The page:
Passivity-Based Stability Analysis and Applications to Biochemical Reaction Networks

Prof. M. Arcak
19 May 2008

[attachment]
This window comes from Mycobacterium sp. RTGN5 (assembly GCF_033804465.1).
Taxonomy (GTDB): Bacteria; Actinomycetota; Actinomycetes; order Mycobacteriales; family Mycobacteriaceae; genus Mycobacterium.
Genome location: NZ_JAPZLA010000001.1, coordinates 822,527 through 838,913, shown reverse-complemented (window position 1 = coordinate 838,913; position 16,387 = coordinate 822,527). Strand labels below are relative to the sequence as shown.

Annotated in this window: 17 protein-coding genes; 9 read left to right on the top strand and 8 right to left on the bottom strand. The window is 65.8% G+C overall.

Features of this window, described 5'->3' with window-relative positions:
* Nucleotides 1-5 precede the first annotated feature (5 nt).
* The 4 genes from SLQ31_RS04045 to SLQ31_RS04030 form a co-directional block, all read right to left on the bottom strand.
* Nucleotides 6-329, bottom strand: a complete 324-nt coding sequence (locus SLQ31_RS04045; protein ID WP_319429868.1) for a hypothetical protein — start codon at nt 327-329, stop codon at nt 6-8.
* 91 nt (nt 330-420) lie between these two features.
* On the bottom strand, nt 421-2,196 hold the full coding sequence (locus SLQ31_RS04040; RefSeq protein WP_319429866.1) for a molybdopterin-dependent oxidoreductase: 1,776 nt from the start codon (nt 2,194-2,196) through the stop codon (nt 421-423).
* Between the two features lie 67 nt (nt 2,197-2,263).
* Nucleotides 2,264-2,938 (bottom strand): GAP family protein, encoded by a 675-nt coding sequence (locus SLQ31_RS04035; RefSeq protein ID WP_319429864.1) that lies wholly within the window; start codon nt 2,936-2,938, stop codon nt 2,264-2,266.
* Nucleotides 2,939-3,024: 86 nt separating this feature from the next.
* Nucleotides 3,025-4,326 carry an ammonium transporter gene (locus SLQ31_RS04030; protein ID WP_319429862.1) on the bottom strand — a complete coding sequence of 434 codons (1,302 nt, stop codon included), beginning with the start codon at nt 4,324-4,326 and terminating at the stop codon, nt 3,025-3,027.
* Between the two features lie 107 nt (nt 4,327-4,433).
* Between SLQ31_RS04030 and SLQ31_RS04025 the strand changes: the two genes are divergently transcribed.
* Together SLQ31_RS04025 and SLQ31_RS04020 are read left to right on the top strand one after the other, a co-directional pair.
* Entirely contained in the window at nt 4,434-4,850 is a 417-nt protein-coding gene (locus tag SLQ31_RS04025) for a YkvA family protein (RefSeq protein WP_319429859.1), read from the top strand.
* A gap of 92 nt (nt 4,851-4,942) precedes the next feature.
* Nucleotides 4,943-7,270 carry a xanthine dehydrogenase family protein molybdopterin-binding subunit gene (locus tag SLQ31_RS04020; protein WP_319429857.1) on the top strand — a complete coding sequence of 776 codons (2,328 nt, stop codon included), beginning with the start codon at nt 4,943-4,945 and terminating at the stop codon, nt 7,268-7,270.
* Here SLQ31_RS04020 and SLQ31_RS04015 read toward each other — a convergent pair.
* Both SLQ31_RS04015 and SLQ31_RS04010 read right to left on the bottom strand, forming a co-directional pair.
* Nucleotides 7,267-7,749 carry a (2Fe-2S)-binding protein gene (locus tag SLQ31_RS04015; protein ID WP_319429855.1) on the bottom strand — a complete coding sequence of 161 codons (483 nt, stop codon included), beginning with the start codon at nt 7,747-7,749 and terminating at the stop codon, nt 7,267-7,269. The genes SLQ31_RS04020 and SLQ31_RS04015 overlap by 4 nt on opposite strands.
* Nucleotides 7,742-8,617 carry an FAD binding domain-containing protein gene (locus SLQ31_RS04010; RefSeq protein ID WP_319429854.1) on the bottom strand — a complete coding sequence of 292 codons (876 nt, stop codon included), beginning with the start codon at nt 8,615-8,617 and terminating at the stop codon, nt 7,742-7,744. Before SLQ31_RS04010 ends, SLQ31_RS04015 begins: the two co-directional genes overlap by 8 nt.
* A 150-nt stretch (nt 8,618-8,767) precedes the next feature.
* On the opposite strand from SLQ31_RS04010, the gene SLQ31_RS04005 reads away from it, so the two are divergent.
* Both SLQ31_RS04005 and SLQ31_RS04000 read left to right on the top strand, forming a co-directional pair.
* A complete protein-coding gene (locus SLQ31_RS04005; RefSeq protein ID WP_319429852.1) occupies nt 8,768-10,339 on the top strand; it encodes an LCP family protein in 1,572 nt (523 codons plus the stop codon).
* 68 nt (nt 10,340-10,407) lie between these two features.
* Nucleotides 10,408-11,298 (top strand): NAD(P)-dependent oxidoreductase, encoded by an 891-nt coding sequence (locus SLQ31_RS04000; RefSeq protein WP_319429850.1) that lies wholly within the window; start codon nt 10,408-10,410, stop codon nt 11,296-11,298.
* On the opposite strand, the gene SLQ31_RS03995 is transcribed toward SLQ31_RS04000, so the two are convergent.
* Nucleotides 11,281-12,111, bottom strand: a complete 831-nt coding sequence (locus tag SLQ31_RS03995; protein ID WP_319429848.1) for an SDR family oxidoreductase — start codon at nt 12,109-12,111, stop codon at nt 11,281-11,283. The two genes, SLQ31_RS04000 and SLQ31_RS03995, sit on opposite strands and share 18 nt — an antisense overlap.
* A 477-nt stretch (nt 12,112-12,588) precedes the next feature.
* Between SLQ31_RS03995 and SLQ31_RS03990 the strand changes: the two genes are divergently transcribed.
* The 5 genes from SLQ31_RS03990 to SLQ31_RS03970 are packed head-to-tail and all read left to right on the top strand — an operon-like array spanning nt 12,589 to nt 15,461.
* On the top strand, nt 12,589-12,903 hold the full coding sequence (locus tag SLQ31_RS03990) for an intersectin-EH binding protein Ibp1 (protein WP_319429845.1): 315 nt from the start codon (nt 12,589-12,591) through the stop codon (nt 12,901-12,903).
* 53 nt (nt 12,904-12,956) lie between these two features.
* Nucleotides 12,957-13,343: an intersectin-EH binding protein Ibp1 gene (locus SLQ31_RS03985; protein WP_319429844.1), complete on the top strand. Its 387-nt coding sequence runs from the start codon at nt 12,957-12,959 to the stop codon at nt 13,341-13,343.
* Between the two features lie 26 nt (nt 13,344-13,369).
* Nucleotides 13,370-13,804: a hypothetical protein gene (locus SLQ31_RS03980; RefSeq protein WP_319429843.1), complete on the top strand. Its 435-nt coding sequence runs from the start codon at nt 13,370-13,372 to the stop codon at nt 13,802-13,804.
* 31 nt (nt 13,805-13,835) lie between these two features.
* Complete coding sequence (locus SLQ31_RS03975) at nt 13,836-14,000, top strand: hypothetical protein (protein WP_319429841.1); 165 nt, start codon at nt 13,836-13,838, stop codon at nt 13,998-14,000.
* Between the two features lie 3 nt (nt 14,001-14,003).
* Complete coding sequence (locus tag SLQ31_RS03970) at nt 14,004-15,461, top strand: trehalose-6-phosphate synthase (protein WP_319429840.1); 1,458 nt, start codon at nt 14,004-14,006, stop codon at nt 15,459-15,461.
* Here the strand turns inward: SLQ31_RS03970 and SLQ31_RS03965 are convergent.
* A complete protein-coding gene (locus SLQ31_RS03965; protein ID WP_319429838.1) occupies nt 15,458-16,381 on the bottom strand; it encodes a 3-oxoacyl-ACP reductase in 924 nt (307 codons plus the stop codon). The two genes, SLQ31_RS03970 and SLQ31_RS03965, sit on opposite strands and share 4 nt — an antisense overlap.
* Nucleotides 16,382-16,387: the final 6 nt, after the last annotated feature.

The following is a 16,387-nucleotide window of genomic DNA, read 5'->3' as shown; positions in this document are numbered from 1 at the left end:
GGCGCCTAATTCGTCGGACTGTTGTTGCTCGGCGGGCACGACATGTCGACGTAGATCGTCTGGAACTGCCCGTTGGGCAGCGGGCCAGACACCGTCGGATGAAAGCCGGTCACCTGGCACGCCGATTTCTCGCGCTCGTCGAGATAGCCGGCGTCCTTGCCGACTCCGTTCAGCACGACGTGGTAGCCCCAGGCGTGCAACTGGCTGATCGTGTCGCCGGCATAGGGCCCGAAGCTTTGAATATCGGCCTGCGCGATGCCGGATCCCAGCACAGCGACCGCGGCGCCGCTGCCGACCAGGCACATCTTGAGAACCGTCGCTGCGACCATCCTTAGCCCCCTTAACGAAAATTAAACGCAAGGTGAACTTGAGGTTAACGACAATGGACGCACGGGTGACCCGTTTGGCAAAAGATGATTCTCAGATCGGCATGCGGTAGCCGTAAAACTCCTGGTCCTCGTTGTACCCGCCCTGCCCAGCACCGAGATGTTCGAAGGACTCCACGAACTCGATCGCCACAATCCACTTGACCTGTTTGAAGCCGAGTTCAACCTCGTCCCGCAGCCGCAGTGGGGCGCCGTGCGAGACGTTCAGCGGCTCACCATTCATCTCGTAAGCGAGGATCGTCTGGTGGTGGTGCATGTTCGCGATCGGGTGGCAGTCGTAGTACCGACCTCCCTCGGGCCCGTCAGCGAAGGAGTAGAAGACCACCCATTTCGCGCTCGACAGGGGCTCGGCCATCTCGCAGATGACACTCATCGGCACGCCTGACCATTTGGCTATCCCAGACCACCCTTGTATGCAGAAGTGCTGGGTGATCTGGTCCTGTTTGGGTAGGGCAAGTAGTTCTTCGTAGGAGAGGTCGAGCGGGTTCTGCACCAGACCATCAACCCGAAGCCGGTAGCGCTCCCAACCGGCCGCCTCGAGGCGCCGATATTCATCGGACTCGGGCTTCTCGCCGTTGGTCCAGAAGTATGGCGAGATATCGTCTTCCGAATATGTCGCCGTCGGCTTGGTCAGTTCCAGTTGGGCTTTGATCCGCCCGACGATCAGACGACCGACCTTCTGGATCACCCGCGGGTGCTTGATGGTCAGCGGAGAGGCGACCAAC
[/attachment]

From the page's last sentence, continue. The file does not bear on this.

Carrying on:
The passivity concept - an abstraction of energy conservation and dissipation in physical systems - has been instrumental in feedback control theory and led to breakthroughs in nonlinear and adaptive control design. In this talk we discuss the use of passivity as a stability test for classes of biochemical reaction networks. The main result determines global asymptotic stability of the network from the diagonal stability of a dissipativity matrix which incorporates information about the passivity properties of the subsystems, the interconnection structure of the network, and the signs of the feedback terms. This stability test encompasses the well-known 'secant criterion' for cyclic networks and extends it to general interconnection structures represented by graphs. An extension to reaction-diffusion PDEs is also discussed. The results are illustrated on MAPK cascade models and on branched interconnection structures motivated by metabolic networks.
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